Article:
If you know me at all, you know that my life is pretty much one big road trip. Well, that’s been especially the case during the past week or two. I just finished driving my vintage bus from Chattanooga, TN to Coburg, Oregon, where it will be getting its new interior installed. Right now, the engine/transmission is all new but the interior is gutted. By the time it’s done, it will have a modern/streamline design look to it. The bus is now at Paradise Coach, in Coburg, and what’s nice is that this will probably be the bus’ last stop before it’s completely restored. I’ve had the bus since October, 2009 and the restoration project has had a lot of setbacks. You can read the whole story on the Creative Cruiser site, but lets just say that the bus has traveled over 8,100 miles during its restoration alone.
This is a map of travels my vintage bus has taken during its restoration alone! It’s gone over 8,100 miles, and we haven’t even begun living in it!
When I finally arrived at Paradise Coach, I handed over the keys to Larry, who will be in charge of creating the bus’ new interior.
If you read my last post, you saw a lot of iPhone shots from the stops that I made during the trip. I love to shoot vintage gas stations, and there were several of them on my route. You can see a few of those shots below. I only had two breakdowns during the course of the trip and they were both due to the same thing… some loose tubing that will eventually be fixed permanently. No big deal at all. I had anticipated some breakdowns because the bus has just been given a new engine and transmission. I knew there was bound to be a few kinks to work out.
My vintage bus at Twin Arrows, a famous stop along Route 66.
The bus at a vintage Skelly service station.
I was really eager to shoot the bus at this vintage Conoco station, but I was pretty bummed to show up at dawn and find that the neon lights had been turned off!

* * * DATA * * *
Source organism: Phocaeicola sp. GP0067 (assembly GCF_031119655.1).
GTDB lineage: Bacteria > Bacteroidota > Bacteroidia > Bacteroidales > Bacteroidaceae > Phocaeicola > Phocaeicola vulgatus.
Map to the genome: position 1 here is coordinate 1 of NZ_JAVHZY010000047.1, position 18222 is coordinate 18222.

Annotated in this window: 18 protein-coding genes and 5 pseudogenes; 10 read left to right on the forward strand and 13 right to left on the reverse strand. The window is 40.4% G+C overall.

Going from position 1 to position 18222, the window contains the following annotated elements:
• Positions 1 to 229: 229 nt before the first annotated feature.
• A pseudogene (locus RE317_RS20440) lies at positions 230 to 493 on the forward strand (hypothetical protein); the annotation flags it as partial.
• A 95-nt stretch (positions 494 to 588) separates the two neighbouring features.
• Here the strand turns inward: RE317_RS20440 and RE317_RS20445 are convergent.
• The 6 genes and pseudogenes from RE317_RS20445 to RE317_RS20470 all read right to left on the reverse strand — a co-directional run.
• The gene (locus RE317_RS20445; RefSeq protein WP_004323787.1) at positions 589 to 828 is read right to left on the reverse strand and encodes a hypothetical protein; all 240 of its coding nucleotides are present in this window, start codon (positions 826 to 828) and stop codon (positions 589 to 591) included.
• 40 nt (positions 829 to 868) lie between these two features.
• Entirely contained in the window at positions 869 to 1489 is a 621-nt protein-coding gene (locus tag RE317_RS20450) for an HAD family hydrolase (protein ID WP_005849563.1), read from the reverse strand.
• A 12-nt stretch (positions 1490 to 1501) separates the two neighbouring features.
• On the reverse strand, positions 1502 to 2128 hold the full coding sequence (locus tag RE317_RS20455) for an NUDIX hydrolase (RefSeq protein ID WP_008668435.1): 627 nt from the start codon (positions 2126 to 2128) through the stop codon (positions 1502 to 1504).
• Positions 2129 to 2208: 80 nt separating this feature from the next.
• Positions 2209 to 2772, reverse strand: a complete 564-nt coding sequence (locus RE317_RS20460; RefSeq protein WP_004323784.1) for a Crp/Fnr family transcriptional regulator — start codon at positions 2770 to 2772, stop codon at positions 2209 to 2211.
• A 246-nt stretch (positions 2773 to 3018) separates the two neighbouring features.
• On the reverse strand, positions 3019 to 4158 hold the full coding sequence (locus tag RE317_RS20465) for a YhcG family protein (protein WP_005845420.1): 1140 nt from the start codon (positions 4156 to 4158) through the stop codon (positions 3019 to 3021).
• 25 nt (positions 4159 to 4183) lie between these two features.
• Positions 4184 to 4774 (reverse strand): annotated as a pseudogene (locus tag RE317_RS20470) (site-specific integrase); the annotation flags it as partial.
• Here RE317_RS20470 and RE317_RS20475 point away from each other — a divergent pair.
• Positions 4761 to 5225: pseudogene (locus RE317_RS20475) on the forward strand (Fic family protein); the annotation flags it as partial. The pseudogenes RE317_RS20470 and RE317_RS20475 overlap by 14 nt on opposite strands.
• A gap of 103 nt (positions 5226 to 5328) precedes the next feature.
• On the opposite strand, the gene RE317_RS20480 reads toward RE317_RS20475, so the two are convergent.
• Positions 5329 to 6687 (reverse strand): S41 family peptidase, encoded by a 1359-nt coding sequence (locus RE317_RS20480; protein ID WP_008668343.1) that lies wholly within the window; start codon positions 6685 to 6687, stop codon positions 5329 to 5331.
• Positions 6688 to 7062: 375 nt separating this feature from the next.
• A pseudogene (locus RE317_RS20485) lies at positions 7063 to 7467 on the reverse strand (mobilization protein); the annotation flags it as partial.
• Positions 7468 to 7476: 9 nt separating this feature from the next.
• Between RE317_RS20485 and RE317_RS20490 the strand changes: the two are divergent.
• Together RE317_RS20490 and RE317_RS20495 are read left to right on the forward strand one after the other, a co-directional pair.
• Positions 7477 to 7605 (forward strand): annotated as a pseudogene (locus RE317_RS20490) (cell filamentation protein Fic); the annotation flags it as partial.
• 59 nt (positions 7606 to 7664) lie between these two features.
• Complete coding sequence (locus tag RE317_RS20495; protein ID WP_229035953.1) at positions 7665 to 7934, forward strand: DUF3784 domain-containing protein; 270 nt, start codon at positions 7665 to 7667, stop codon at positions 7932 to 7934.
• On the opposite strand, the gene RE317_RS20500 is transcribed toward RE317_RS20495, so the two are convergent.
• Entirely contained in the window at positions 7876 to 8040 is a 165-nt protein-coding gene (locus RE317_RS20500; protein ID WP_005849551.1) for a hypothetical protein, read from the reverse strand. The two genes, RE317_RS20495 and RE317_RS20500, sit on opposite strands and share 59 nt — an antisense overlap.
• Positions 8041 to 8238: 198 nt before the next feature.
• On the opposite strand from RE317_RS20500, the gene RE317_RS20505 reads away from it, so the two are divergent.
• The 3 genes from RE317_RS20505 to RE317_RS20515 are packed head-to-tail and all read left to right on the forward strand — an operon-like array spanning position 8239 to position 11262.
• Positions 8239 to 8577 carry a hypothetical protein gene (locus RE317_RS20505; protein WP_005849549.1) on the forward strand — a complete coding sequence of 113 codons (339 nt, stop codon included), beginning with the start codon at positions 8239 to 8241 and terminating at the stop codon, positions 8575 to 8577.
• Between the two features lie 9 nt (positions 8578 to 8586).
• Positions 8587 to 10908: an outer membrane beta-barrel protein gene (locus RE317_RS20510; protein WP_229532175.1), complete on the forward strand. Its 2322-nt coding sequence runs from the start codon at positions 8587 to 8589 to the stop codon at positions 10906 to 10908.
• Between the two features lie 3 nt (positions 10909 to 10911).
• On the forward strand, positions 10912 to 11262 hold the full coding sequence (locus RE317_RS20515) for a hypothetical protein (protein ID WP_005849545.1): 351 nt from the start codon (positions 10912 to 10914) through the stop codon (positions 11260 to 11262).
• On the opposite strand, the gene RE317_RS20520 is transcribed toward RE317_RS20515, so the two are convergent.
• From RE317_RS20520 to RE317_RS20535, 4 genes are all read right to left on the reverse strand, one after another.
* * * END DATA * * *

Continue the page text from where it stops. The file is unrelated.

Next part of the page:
The timing for my Oregon arrival was pretty good, because Karen had just flown in from New Jersey. While I was driving the vintage bus, she was out visiting her family on the east coast. She drove down from Portland to Coburg to pick me up and get another look at the bus. She hadn’t seen the bus in a year and a half, and she thinks it’s adorable.
Karen and I both returned to the current bus in Portland, and plan to stay in the area for the next few months. We’ll also travel to Coburg/Eugene to keep up on the vintage bus project. More to come…
For the third week in a row, I have been on the road in the vintage bus, driving it to the shop that will handle the next stage of its restoration. The only problem is that, for a good part of the week, I didn’t know where that shop would be. If the recent vintage bus saga is new to you, you might want to read the past two posts here on the blog where I describe the situation in detail. To make a long story short, though, my original plan was to drive the bus from Ft. Worth (where it got its engine/tranny worked on) to Nova Scotia (where the interior will be installed). This plan fell through in a big way. The bus will eventually get to Nova Scotia, but not anytime soon.
As of my last post, I was located in Columbus, Ohio, where I inspected a paint and body shop. I wasn’t impressed by the place so I made some additional appointments to visit shops in Elkhart, Indiana, which is pretty much the RV capitol of the U.S. I spent two days in Elkhart inspecting shops and getting quotes. None of the places really stuck out for me (for various reasons) so I decided to look at my other options. I was also getting pretty stressed out because I still had no official plan for where the bus would stay to get worked on and I HAD to be back at my current bus (the one I live on now) by Monday! I was literally racing the clock and trying to make sound decisions under a lot of pressure.
During my travels in the vintage bus, I’ve been stopping to photograph lots of old gas stations. This is an iPhone shot of one.